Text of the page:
Weaving store Florence, Tuscany

Well, what a find. I didn't think I would discover a small weaving shop in the middle of the bustling tourism of downtown Florence. Two large floor looms filled the shop space, a few shelves full of cones of coloured yarn and a young woman busily weaving and running the shop. Scarves seemed to be the order of the day and that is all that she sold. I bought one scarf but the sett was too open, the scarf too short yet the colour arrangement suited me. I bought it more as a momento of my visit rather than an item to wear. Nice to know that I could find handweaving in Florence though.


The Macedonian Telephone Directory Ball

Last night I attended the Macedonian Telephone Directory Ball here in Sydney and, I must say, it was a great night. Singers from Macedonia, dancing, great food and drink, catching up with lots of friends and meeting new ones. The thing that caught my attention most was the display of several woven items behind the award recipients.

All of them were coverlets of various styles and colours. Some plain weave with inlays and others twill bands of different colours. The inlay technique most resemble dukugang, monk's belt and rolakan. Most were lighter and drapier than true kilims and bed coverlets (probably due to the commercial yarn used) but a couple of items were heavier well beaten weft face tapestries. I have included photos in the album. It was a great night and good to see traditional crafts front and centre on display.


At Aunty Olgitsa's house in Podvis

Just before we left the village for our return trip to Australia, we dropped into Strina Olgitsa's house to say goodbye. I had a terrible flu and her kitchen was lovely and warm, she had just baked fresh bread and was making large flat crepe like pastries. She lays each individual one on top of each other to make a layered pile. She calls them pitoolitsi and you eat them with drinking yogurt. The pile is cut in diamonds, so they're a bit like baklava without the nuts and syrup.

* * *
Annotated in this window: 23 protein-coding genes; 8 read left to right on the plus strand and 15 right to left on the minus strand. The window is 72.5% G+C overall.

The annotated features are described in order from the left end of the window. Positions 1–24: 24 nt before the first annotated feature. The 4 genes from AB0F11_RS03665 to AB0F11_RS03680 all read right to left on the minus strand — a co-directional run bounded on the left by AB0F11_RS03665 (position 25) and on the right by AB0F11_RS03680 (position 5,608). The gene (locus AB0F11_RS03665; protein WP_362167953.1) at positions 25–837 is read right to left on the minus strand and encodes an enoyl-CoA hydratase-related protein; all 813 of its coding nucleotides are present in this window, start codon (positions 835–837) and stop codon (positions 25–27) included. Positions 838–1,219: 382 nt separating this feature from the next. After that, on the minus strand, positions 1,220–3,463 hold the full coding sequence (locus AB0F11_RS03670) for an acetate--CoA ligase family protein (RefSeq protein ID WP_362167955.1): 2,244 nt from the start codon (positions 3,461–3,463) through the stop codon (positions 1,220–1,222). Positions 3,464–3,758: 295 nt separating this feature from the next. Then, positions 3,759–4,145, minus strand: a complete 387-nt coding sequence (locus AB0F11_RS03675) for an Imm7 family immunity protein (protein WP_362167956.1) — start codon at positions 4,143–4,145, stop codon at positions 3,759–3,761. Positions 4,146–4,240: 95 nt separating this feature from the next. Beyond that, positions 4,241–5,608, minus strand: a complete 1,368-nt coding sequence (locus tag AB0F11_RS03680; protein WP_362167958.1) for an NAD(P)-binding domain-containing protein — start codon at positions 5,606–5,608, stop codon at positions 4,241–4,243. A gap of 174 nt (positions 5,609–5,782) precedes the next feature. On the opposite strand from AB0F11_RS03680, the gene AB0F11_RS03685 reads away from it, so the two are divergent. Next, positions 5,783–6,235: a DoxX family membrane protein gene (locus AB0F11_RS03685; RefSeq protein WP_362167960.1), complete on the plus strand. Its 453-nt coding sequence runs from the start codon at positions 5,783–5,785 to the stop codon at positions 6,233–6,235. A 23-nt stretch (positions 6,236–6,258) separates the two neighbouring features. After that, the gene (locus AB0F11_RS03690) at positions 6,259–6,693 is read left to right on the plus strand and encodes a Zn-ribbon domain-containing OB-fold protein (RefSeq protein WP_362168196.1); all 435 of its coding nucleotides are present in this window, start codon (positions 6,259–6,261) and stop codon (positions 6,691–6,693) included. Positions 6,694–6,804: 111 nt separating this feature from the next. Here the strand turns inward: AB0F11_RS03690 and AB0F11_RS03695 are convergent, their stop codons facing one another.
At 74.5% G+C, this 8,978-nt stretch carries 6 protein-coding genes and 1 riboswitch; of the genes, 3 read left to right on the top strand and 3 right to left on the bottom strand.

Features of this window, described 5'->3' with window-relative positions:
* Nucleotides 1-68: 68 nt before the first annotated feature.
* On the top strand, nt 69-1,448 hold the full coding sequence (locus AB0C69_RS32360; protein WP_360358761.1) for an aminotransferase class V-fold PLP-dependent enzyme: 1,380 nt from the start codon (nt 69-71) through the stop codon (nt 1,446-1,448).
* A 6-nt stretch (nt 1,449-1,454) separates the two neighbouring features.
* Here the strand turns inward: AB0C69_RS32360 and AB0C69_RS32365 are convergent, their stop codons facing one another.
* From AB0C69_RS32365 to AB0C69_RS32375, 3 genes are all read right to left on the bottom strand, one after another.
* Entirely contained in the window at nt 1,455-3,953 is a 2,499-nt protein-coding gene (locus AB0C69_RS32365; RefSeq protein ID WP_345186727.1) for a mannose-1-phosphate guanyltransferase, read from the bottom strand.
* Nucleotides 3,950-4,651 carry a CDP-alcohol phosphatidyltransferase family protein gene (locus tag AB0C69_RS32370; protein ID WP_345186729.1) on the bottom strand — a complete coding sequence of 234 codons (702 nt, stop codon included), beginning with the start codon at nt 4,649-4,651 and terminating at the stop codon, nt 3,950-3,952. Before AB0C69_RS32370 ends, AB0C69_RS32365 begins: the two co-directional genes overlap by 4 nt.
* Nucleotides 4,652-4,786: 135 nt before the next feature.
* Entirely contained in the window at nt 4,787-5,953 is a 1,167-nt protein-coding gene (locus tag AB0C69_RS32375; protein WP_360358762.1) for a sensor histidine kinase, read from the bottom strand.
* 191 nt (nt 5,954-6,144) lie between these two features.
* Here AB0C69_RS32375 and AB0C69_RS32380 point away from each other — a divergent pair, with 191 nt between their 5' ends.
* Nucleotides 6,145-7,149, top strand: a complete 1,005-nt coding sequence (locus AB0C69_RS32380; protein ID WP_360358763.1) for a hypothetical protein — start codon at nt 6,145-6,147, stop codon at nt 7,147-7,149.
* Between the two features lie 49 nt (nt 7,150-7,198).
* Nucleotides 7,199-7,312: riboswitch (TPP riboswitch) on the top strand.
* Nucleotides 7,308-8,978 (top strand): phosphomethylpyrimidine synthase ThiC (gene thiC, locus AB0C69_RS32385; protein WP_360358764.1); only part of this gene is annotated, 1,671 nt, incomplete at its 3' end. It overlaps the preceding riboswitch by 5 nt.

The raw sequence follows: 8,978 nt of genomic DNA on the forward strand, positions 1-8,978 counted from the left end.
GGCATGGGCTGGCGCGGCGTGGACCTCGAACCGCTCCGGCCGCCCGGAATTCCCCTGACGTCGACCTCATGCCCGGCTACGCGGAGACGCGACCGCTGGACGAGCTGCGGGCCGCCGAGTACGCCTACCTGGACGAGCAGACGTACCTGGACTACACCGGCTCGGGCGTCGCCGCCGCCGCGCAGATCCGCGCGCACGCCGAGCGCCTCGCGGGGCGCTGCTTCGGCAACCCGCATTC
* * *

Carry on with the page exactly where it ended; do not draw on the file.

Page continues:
We were discussing weaving (of course) so she brought her special rugs in to show me. She had woven them when she was around 30 years old with her mother-in-law (my husband's baba). The yarn used was a heavy wool, commercially dyed black and red (favourite colours of macedonian weaving). The wool was obtained from the village sheep and carded and spun by the women. These inlaid designs are very common here and is the easiest way to get the preferred geometric shapes. Although the wool is heavy, it's surprising that the rugs have drape. It's akin to tapestry weaving but they're woven on low horizontal floor looms.

Olgitsa and Ali

The Ethnological Museum Skopje, Macedonia

If you visit Skopje then make sure you try and find this little Museum in the old part of town. It's a little out of the way but well worth the visit if you're interested in traditional costume and crafts. The exhibit shows the domestic crafts of early Macedonia and includes a lifestyle diorama of 'home life.' Absolutely beautiful handwoven and decorated aprons, head-dresses, kilims (rugs), and bags. The skills involved in creating these pieces are very impressive. The building is very dated and the lighting does, at times, make it difficult to see the detail of some of the items, but don't let that put you off.

Me snapping